TRAVERSE CITY, Mich. -- Full-sized pickup sales are rebounding to big volumes -- even without the complete return of new-home construction.
“The big missing factor in this recovery so far has been the housing market,” said Emily Kolinski Morris, chief economist for Ford Motor Co., told an audience Tuesday at the 2014 Management Briefing Seminars.
Through the first seven months, U.S. sales of full-sized pickups rose 4 percent to 1.1 million units in an overall market that increased 5 percent. Ford F-series sales were up slightly to 429,065 vehicles. Chrysler's Ram brand led the gainers with a 19 percent surge to 239,481 units. Chevy Silverado sales fell 1 percent to 282,776 units.
The segment generated sales of 1.91 million units in 2013. It topped 2.1 million in 2007, and then collapsed to 1.1 million in 2009, according to the Automotive News Data Center.
Morris and other industry forecasters predict a stronger performance for the segment.
That outlook is good news for a number of automakers -- including Ford rival General Motors -- as Ford prepares to launch the redesigned 2015 F-150 pickup with an aluminum-intensive body.
Nissan Motor Co. also has begun promoting a redesigned full-sized Titan pickup that will not reach the market until 2015.
“As we look a little bit further out, we see the potential for some additional upside, particularly in full-sized pickup sales as the housing recovery eventually catches up with the rest of the economy,” Morris said of the overall U.S. market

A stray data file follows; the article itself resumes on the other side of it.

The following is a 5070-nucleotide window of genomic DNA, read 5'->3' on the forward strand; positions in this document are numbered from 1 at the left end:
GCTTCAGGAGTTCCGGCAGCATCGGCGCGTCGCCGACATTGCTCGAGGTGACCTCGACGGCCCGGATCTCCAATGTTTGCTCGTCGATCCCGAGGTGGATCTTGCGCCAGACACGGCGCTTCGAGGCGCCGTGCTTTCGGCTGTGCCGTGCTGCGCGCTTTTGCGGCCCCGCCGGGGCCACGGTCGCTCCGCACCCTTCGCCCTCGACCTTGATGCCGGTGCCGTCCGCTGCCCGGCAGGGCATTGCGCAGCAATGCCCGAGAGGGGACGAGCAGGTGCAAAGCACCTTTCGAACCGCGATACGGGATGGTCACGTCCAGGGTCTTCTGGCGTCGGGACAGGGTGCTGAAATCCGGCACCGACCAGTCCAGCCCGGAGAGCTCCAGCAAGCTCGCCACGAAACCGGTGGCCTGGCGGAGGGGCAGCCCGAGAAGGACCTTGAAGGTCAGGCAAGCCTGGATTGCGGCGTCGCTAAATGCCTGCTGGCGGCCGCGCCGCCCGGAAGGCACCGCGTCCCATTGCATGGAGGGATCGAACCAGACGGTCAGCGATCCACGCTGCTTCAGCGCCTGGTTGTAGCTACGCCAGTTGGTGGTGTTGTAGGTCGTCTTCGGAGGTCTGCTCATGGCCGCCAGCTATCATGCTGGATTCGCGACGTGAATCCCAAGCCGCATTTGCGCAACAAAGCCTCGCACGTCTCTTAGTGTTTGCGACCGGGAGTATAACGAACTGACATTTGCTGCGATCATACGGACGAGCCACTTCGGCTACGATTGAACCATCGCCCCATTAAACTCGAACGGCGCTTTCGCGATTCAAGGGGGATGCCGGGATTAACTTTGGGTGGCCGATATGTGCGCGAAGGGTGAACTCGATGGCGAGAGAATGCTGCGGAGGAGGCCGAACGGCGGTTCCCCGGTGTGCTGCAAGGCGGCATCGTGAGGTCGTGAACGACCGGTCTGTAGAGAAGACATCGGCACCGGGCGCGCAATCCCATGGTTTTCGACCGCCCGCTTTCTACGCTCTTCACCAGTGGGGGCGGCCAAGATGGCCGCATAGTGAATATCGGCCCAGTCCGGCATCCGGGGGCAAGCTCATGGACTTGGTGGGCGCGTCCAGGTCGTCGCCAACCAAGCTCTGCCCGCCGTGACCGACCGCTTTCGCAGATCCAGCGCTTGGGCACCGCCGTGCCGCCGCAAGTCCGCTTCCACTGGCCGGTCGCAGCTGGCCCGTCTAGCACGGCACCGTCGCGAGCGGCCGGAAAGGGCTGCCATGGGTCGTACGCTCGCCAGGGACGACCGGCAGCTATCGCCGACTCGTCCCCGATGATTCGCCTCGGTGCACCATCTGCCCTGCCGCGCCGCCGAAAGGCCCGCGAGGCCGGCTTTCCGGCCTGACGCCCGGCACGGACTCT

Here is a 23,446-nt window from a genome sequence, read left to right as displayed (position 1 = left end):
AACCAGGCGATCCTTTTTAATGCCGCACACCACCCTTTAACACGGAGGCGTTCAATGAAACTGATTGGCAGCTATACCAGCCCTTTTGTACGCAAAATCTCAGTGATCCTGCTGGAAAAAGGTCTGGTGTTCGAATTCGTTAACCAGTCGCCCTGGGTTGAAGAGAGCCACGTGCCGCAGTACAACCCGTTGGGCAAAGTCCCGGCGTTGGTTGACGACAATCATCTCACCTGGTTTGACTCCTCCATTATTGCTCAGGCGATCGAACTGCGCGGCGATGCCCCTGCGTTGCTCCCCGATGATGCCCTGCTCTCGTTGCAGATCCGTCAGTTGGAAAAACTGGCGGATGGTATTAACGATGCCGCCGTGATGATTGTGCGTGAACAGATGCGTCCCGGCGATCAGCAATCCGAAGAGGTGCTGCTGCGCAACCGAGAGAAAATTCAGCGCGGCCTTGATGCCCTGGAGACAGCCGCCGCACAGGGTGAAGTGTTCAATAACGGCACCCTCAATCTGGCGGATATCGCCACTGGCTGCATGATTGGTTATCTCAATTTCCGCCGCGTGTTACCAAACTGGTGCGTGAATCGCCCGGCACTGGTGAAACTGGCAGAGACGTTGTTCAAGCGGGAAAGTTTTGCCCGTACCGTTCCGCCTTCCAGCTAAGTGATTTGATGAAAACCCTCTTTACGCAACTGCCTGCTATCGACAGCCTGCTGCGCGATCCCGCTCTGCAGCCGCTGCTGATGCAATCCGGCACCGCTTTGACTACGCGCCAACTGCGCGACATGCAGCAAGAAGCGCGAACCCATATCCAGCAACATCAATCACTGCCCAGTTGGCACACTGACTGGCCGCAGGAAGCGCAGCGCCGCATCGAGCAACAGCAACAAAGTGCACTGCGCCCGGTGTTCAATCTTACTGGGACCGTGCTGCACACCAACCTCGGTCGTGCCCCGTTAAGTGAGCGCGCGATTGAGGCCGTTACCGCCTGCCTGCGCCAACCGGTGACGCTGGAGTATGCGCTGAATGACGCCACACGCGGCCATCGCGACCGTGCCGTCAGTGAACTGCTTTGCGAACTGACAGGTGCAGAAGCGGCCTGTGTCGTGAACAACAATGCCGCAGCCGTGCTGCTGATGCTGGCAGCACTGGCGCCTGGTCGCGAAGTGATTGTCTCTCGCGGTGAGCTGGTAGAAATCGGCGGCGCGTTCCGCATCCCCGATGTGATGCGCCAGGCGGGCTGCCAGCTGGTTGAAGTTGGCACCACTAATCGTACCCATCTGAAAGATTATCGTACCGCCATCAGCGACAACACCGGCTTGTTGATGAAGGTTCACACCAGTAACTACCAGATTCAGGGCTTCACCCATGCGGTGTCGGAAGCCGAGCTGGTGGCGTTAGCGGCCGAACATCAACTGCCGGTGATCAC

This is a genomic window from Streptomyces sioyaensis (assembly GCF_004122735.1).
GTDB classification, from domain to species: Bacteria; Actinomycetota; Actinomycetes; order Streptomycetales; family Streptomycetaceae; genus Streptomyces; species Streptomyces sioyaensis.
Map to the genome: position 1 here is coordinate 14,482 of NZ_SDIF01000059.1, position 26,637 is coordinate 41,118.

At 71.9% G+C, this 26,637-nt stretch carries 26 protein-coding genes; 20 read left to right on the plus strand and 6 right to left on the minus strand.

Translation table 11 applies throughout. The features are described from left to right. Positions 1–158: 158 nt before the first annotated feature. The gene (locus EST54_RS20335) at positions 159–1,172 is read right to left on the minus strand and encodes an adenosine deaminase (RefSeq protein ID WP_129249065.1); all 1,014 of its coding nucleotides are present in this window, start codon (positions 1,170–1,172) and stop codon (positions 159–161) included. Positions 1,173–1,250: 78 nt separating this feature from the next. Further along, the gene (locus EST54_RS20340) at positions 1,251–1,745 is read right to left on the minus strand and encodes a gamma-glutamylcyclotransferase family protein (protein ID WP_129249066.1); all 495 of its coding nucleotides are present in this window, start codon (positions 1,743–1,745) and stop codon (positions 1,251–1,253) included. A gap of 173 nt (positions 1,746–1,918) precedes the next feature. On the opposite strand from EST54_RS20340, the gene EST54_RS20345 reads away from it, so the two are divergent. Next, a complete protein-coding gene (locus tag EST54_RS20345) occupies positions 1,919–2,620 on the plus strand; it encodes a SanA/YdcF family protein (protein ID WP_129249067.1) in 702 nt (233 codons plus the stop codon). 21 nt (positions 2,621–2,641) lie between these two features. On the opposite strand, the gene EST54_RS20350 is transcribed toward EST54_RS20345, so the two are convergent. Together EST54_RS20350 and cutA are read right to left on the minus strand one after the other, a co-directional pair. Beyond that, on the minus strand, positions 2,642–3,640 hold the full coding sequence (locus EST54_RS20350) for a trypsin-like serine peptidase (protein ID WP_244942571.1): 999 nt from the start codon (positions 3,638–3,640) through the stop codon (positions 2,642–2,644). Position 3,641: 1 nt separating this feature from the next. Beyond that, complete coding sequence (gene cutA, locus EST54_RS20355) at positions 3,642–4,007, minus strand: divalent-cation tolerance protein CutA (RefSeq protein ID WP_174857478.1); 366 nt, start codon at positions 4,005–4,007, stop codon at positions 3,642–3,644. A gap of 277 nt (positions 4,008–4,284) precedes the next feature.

Pickups and new-home construction have always moved in lock step. Job site contractors rely on big pickups to haul lumber, plywood sheets and other housing materials. And the 2008 homebuilding crash knocked the life out of the truck segment.
New-home sales are on track to reach about 400,000 this year, a slight decline from last year. By comparison, new-home sales reached 1.28 million in 2005.
But the U.S. oil boom is breathing new life into the segment, Morris said. Energy industry activity and oil drilling have become a new source of truck sales.
In 2010, just 187 oil rigs were operating in the United States. As of this summer, there were 1,545, according to U.S. energy data.
Morris said, “This is something fairly new for us to track.”
Another reason for optimism about segment growth is the age of the full-sized pickup fleet, said Itay Michaeli, industry director for Citi Investment Research and Analysis.
Michaeli said that the current average age for scrapping and replacing older vehicles is between 13 and 15 years. And the full-sized segment’s average age reached 13 years in 2013.